Bitcoin denominations: Know your Satoshis from Millibits, Centibits and Decibits
Bitcoins can be divided into smaller denominations, such as the Finney
Even after a cryptocurrency bear market became established and the price of Bitcoin briefly fell below $20,000 for the first time in more than 18 months, BTC is still pretty expensive. So, if you want to buy into the world’s largest crypto, do you have any options other than to shell out around $21,000 (as of 21 June 2022) to get some BTC?
Well, yes, you do. And it isn’t just a case of buying random fractions of the coin, either. There are some recognised denominations, some official, some not so official, that are used when it comes to dividing Bitcoin. Let’s take a look at them.
Probably the most important, and probably the most official, denomination of Bitcoin is the Satoshi. The Satoshi, which is named after the pseudonymous founder of Bitcoin, Satoshi Nakamoto, represents 0.00000001 BTC or, in other words, there are 100 million Satoshi to the Bitcoin.
Part of the reason for the Satoshi existing is that, because the value of bitcoin has, ultimately, risen pretty substantially, there has been a need to divide the original BTC considerably. For instance, if you are being charged fees for a transaction, it makes things a little more manageable to say that you are being charged two Satoshi rather than 0.00000002 BTC.
Now, while the Satoshi is the only official denomination of Bitcoin, there are other terms that are used for divisions of the crypto. It is, however, worth pointing out that, while a lot of these names are in common use, they aren’t, for want of a better word, official.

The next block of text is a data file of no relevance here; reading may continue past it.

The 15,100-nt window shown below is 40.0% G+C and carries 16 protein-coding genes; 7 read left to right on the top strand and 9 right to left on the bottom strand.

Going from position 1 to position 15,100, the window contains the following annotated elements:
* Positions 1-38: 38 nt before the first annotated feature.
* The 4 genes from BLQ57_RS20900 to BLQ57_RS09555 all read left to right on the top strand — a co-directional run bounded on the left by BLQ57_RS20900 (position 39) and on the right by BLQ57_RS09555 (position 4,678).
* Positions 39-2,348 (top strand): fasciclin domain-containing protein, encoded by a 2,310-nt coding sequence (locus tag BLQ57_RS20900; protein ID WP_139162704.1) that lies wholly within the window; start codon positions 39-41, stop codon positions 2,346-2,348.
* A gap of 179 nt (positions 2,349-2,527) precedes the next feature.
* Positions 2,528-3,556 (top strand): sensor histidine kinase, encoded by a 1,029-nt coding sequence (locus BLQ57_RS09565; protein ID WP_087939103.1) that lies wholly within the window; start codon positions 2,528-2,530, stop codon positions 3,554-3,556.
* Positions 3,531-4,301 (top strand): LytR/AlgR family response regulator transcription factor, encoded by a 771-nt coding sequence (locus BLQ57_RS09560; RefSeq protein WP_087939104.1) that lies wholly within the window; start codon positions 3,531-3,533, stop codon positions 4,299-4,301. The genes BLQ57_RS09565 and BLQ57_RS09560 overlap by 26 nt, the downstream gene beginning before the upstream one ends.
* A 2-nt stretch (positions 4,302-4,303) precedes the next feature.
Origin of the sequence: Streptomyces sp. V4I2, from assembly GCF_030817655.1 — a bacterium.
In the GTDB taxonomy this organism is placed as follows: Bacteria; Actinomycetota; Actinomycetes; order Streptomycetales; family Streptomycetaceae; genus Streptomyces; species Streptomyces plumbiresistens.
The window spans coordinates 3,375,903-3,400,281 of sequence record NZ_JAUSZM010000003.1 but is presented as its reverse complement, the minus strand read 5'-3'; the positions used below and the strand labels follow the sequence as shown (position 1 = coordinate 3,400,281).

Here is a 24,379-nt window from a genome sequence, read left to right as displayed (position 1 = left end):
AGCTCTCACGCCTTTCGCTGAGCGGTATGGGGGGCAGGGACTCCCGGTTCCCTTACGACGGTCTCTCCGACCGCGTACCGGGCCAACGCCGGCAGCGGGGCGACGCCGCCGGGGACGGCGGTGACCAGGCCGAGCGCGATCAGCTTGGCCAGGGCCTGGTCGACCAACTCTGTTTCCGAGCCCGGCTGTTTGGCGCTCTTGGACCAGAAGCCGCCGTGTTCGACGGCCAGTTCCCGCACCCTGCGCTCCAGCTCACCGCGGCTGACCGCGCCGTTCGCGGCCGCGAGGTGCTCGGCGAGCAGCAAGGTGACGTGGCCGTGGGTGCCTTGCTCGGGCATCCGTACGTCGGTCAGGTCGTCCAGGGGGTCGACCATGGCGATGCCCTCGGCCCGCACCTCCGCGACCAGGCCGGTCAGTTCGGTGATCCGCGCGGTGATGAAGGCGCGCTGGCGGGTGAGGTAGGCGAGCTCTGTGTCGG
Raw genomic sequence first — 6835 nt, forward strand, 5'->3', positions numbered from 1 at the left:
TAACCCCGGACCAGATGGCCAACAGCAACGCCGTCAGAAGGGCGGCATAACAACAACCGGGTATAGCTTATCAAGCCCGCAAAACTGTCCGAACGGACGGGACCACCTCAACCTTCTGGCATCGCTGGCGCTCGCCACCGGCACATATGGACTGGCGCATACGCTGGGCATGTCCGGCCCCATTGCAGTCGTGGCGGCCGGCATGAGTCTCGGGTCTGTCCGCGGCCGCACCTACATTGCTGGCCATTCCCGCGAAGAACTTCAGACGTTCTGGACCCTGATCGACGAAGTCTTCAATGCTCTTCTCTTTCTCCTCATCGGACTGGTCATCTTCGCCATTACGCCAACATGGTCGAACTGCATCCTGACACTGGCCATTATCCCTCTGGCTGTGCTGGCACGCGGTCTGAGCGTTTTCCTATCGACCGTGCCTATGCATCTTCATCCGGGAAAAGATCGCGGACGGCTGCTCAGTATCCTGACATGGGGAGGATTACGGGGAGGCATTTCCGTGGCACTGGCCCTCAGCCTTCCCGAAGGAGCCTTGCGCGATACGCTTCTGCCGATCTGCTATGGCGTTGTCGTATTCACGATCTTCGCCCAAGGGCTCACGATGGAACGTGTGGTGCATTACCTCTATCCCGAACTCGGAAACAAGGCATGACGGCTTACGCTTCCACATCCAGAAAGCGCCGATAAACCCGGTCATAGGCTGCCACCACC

Finneys, Bits, Millibits, Centibits and Decibits
For instance, the Finney, named after the computer scientist and Bitcoin pioneer Hal Finney, is worth 0.0000001 BTC, or 10 millionths of a Bitcoin. A Finney is, basically, worth 10 Satoshis.
Meanwhile, we have the Bit, or Microbitcoin, which is worth a millionth of a Bitcoin, which means that it is, in effect, worth 100 Satoshis or 10 Finneys.
There is also the Millibit, which is worth a thousandth of a Bitcoin, or 1,000 Bits, or 10,000 Finneys, or 100,000 Satoshis. The Millibit is also known as the Millibitcoin, the Millicoin or the Millie.
Likewise, there is the Centibit. This is worth a hundredth of a Bitcoin or 1,000,000 Satoshis. There is also the Decibit, which is worth a tenth of a Bitcoin, or 10 million Satoshis.
It is very important to remember that, when it comes to Bitcoin, only the Satoshi is really recognised by the – for want of a better word – organisation behind the crypto, whereas the other subdivisions of BTC have been – again, for want of a better word – created by the overall Bitcoin users and traders community. That does not mean that there is anything wrong with them as such, but it does mean that you probably won’t see them used as often as Satoshis when it comes to splitting BTC into subdivisions.
It is also worth pointing out that most exchanges will let you exchange your other crypto and fiat currencies for however much BTC they are worth. Nevertheless, the denominations of Bitcoin can be useful for splitting what is, even after its recent losses, an expensive crypto into more manageable parts.
Either way, before you think of buying however many BTC it is that you are thinking of buying, you will need to do your own research, remember prices can go down as well as up, and never invest more money than you can afford to lose.